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After Law School, B-School: The Rise of M.B.A.'s Among Attorneys

published July 11, 2005

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( 477 votes, average: 4.2 out of 5)
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While an M.B.A. program usually commands a rigorous two- or three-year commitment, some business schools are recognizing the need for a business education among established professionals. Custom-tailored M.B.A. programs are offered to business executives, C.P.A.'s, and now attorneys, making it easier for attorneys to learn about business. "When I came to Suffolk, I got to meet a lot of alumni who were attorneys," said Richard Torrisi, Dean of Suffolk University's Sawyer School of Management in Boston and creator of its Accelerated M.B.A. for Attorneys Program. "It became obvious that they were struggling with developing enough business and management skills…and that more and more practicing attorneys were needing to develop those skills."
After Law School, B-School: The Rise Of M.B.A.'S Among Attorneys

In designing a program that would be attractive to attorneys, Torrisi looked at the university's law and business curricula and noticed some overlap. "I thought, maybe we could create an M.B.A. program that allowed attorneys to leverage their law degrees in a way that would reduce the length of the program and also avoid the 'cookie-cutter' curriculum that [other M.B.A.'s] take," Torrisi explained. The school's regular 18-course curriculum was shortened to about 13 courses and offered part-time in the evenings to fit busy attorneys' schedules. Classes are taught at multiple locations for added convenience, and enrolled attorneys may even take courses online. In addition, the school waives its GMAT requirement for attorneys. The result: a program tailored to attorneys who often have little time to go back to school and brush up on their business knowledge. "It builds on the same skills that a good attorney would have, such as analytical and communication skills, but applies them in the context of business and management, which is very different from [a legal education,]" Torrisi said. Other business schools are also considering unique M.B.A. programs for attorneys, and several already have them in place for experienced business professionals.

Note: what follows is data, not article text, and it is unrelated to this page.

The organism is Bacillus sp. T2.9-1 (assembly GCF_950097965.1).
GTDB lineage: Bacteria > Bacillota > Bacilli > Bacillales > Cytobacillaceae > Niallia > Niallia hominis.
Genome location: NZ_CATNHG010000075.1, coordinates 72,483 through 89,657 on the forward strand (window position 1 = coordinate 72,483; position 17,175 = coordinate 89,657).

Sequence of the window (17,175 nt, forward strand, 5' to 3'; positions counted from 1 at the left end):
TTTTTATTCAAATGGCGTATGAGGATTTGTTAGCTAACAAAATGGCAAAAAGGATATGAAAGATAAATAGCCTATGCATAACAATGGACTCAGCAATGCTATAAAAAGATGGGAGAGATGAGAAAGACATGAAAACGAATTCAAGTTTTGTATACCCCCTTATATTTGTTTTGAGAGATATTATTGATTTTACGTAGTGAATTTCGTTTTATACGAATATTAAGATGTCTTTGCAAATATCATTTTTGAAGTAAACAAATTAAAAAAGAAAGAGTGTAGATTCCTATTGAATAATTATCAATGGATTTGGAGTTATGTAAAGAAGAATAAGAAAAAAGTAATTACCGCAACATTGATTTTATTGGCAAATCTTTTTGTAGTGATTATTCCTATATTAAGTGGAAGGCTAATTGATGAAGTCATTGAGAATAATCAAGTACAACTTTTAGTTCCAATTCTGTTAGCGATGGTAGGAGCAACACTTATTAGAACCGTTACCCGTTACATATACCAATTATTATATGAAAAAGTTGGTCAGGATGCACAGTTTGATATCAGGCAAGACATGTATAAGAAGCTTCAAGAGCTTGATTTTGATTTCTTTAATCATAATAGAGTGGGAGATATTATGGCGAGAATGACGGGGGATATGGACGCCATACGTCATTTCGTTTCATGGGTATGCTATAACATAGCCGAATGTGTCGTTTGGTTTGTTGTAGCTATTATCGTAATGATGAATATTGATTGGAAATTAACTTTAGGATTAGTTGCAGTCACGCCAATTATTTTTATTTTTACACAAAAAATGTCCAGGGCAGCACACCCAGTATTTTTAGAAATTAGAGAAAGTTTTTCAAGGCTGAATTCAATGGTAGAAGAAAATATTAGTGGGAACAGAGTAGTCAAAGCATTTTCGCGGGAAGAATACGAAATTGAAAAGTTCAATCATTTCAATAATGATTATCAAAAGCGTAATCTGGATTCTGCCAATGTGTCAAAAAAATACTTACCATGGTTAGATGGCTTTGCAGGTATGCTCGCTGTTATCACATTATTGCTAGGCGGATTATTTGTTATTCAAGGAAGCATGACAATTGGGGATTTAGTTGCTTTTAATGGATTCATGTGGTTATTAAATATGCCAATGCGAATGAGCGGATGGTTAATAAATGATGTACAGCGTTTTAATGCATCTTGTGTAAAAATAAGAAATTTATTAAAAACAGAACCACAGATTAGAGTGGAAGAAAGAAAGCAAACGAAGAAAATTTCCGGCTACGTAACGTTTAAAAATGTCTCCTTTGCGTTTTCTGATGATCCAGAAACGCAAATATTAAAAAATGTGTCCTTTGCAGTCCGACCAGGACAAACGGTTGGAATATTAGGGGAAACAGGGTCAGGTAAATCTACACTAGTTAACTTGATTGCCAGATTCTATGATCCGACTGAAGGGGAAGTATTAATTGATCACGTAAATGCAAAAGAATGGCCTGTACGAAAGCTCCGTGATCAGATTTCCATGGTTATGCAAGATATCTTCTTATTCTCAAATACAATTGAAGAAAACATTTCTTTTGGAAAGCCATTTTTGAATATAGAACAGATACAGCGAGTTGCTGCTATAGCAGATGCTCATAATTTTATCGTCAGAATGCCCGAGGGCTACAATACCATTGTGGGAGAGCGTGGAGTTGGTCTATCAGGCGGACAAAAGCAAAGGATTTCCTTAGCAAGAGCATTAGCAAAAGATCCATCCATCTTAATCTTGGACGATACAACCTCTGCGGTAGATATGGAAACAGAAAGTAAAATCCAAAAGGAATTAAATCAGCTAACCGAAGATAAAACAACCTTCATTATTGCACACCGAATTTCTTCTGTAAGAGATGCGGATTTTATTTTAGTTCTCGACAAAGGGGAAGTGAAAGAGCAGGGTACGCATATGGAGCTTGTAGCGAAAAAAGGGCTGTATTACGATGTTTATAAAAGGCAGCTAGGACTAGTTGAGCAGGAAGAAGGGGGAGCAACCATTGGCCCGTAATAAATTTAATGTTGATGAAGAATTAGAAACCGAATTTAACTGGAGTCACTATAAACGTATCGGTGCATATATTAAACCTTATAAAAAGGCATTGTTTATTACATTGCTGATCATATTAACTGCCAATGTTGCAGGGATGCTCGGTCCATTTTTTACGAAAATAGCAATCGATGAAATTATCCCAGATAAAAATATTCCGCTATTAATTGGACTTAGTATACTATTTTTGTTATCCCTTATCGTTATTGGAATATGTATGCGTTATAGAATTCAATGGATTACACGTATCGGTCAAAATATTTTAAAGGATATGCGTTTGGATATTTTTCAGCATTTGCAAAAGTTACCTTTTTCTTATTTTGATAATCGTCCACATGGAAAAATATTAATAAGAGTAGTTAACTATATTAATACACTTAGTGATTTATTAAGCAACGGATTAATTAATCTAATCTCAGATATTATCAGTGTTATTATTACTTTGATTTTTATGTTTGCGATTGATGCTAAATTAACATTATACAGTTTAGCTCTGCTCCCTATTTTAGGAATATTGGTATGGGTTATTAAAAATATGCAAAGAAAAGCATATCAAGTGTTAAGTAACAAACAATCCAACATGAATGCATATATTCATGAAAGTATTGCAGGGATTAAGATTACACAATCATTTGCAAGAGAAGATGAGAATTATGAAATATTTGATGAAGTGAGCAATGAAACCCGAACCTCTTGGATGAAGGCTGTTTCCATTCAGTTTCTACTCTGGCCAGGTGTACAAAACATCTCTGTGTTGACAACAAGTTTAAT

Of course, attorneys don't need that J.D. in hand before enrolling in B-school: joint J.D./M.B.A. programs are becoming increasingly popular across the country and allow students to graduate with top-notch business skills and knowledge of the law. "A lot of students are looking to combine a J.D. and an M.B.A. to market themselves a little better," said Patricia Hite, Director of Academic Programs at Cleveland State University in Ohio. "Law is a popular major, and the M.B.A. is a very marketable degree." Most joint programs take about four years to finish, often encompassing the traditional first-year law school curriculum and then combining the two fields of study in later years.

Hite sees mostly young candidates who don't want to decide between law and business, but says some attorneys come back to school on an executive M.B.A. track. Torrisi says most of the candidates he meets tend to be out of law school for 5 to 15 years, although he's encountered attorneys with more than 25 years of experience looking to get a business degree. The reasons for going back for an M.B.A. vary, but many attorneys choose to do so because of previous demands on the job. For example, "they'd been asked to deal with issues that require them to be knowledgeable in areas like finance, accounting, or corporate governance," said Torrisi. Other attorneys opt for a business background as they get ready to become self-employed. "If you're going into private practice for yourself, you're an entrepreneur," explained Hite. In large firms—particularly those specializing in corporate law—and corporations, an M.B.A. may also give an attorney an edge over other candidates vying for positions and promotions in a largely competitive market.

Whatever the reason for going back, J.D.'s and soon-to-be J.D.'s offer a unique contribution to M.B.A. programs. "People with J.D.'s bring another perspective to the M.B.A. classroom, [with] issues that an accounting or marketing person would never see," stated Torrisi.

Please see the following articles for more information about law school, the bar exam and succeeding in your first year of practice:

published July 11, 2005

( 477 votes, average: 4.2 out of 5)
What do you think about this article? Rate it using the stars above and let us know what you think in the comments below.